Students participate in a morning exercise before classes which were conducted outside their school that was taken over by Shiâ€™ite Houthi rebels, who had moved armoured vehicles into the school compound, during recent fighting with government forces in Sanaa September 29, 2014. REUTERS/Mohamed al-Sayaghi
An escalation of political turmoil in Yemen, one of the poorest countries in the world, risks aggravating an already dire food security situation, the UN Food and Agriculture Organization (FAO) said on Monday.
One in four Yemenis is undernourished and more than half of Yemenâ€™s 25 million people are â€˜food insecureâ€™, that is lacking access to sufficient food for their needs, FAO regional coordinator Ad Spijkers told a news conference in Abu Dhabi.
With a high proportion of the population living off the land and some 90 percent of Yemenâ€™s water resources being used in agriculture, people are especially vulnerable when conflicts disrupt farm production, FAO officials said.
â€œIn every effort to improve food security and nutrition you need stability and in Yemen two thirds of the population depend on agriculture,â€ said Spijkers.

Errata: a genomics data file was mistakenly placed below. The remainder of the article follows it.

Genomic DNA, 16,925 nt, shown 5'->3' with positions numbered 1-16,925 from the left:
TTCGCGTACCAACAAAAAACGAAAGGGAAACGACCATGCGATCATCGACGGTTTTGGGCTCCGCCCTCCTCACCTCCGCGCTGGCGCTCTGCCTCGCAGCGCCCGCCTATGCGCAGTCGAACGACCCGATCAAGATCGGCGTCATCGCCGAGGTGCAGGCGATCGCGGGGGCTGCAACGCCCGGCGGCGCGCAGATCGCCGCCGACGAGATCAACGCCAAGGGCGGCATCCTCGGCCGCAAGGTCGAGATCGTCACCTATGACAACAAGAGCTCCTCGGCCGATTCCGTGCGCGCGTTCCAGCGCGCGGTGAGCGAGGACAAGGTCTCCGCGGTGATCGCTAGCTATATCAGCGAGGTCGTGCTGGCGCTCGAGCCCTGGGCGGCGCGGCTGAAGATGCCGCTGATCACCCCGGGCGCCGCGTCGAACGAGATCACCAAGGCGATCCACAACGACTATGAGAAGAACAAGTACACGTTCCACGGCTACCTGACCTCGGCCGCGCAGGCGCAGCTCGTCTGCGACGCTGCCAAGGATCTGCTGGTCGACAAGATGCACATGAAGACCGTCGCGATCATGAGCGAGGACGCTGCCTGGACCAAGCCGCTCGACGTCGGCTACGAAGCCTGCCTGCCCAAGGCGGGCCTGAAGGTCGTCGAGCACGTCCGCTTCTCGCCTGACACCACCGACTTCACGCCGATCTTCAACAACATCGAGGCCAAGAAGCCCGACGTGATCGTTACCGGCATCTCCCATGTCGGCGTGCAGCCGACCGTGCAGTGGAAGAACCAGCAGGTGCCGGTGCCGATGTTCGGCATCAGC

â€œSo if people are displaced and they canâ€™t grow food for their own families then there is a very severe situation.â€
Compounding Yemenâ€™s plight, nearly half of its irrigation water goes to growing qat, a narcotic leaf that fetches a high price on local markets, rather than to growing staple crops. The cash-strapped government has to import 90 percent of the wheat and 100 percent of the rice it needs to feed its people.
This heavy reliance on global food markets, coupled with dwindling foreign exchange as a result of a slump in oil exports, are now both aggravating Yemenâ€™s food vulnerability, FAO said. The FAOâ€™s Yemen representative, Salah ElHaj Hassan, told Reuters by telephone on Monday that Yemenâ€™s conflicts were hampering even the most basic aid programs such as distributing agricultural inputs to farmers in rural areas.
Meanwhile, a suicide bomber linked to Al-Qaeda drove a car laden with explosives into a hospital used as a base by the Houthi movement on Sunday, killing at least 15 people, and five more died in an ambush in the south of the country.
Militants, tribal and local sources said the first attack took place in the town of Majzar in Maarib province, east of Sanaa, while local officials said the second occurred on Sunday night in the southern Al-Bayda province.
â€œDozens of dead and wounded from the rejectionist Houthis in a martyrdom operation by Ansar Al-Sharia using a booby-trapped car in Maarib,â€ the militant group, a branch of Al Qaeda in the Arabian Peninsula, said in a statement on its Twitter account.
The group said the target was Al-Jafra hospital, which had been turned by the Houthis into a base for their operations in the area. Local tribesmen said at least 15 people were killed in the attack and more than 50 were wounded.
In the second attack, local officials said Al-Qaeda militants ambushed a car used by Houthi fighters, killing five of them. An Al-Qaeda statement put the Houthi death toll in the attack at six.